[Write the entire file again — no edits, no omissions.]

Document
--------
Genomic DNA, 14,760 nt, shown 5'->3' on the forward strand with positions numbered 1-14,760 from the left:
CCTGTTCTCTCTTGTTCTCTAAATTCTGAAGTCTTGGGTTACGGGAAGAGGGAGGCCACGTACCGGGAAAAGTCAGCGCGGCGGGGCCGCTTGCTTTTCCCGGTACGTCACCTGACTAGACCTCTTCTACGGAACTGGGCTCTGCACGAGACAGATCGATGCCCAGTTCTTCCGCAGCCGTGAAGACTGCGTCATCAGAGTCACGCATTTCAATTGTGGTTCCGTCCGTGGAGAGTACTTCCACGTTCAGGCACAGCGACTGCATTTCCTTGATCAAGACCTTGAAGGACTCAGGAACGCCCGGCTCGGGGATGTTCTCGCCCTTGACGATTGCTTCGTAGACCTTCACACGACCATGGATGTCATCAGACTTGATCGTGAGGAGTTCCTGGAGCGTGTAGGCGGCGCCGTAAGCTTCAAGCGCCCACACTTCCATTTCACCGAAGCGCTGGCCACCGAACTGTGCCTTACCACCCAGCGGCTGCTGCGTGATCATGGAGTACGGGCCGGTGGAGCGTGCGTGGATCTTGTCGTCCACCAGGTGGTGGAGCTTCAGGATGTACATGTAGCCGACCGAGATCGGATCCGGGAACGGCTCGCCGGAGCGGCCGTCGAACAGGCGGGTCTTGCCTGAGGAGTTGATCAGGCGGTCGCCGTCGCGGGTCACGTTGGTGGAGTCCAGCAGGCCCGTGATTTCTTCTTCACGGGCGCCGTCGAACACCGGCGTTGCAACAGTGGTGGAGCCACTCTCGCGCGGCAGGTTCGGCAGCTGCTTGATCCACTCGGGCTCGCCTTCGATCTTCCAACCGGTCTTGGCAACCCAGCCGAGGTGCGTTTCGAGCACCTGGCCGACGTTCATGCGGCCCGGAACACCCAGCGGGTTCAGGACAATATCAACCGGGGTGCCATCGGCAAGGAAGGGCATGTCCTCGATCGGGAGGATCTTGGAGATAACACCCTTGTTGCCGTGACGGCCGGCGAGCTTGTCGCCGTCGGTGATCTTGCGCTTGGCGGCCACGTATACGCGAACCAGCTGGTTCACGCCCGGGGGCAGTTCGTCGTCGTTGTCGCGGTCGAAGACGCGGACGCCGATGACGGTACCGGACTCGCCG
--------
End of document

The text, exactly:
Genomic DNA, 14,760 nt, shown 5'->3' on the forward strand with positions numbered 1-14,760 from the left:
CCTGTTCTCTCTTGTTCTCTAAATTCTGAAGTCTTGGGTTACGGGAAGAGGGAGGCCACGTACCGGGAAAAGTCAGCGCGGCGGGGCCGCTTGCTTTTCCCGGTACGTCACCTGACTAGACCTCTTCTACGGAACTGGGCTCTGCACGAGACAGATCGATGCCCAGTTCTTCCGCAGCCGTGAAGACTGCGTCATCAGAGTCACGCATTTCAATTGTGGTTCCGTCCGTGGAGAGTACTTCCACGTTCAGGCACAGCGACTGCATTTCCTTGATCAAGACCTTGAAGGACTCAGGAACGCCCGGCTCGGGGATGTTCTCGCCCTTGACGATTGCTTCGTAGACCTTCACACGACCATGGATGTCATCAGACTTGATCGTGAGGAGTTCCTGGAGCGTGTAGGCGGCGCCGTAAGCTTCAAGCGCCCACACTTCCATTTCACCGAAGCGCTGGCCACCGAACTGTGCCTTACCACCCAGCGGCTGCTGCGTGATCATGGAGTACGGGCCGGTGGAGCGTGCGTGGATCTTGTCGTCCACCAGGTGGTGGAGCTTCAGGATGTACATGTAGCCGACCGAGATCGGATCCGGGAACGGCTCGCCGGAGCGGCCGTCGAACAGGCGGGTCTTGCCTGAGGAGTTGATCAGGCGGTCGCCGTCGCGGGTCACGTTGGTGGAGTCCAGCAGGCCCGTGATTTCTTCTTCACGGGCGCCGTCGAACACCGGCGTTGCAACAGTGGTGGAGCCACTCTCGCGCGGCAGGTTCGGCAGCTGCTTGATCCACTCGGGCTCGCCTTCGATCTTCCAACCGGTCTTGGCAACCCAGCCGAGGTGCGTTTCGAGCACCTGGCCGACGTTCATGCGGCCCGGAACACCCAGCGGGTTCAGGACAATATCAACCGGGGTGCCATCGGCAAGGAAGGGCATGTCCTCGATCGGGAGGATCTTGGAGATAACACCCTTGTTGCCGTGACGGCCGGCGAGCTTGTCGCCGTCGGTGATCTTGCGCTTGGCGGCCACGTATACGCGAACCAGCTGGTTCACGCCCGGGGGCAGTTCGTCGTCGTTGTCGCGGTCGAAGACGCGGACGCCGATGACGGTACCGGACTCGCCG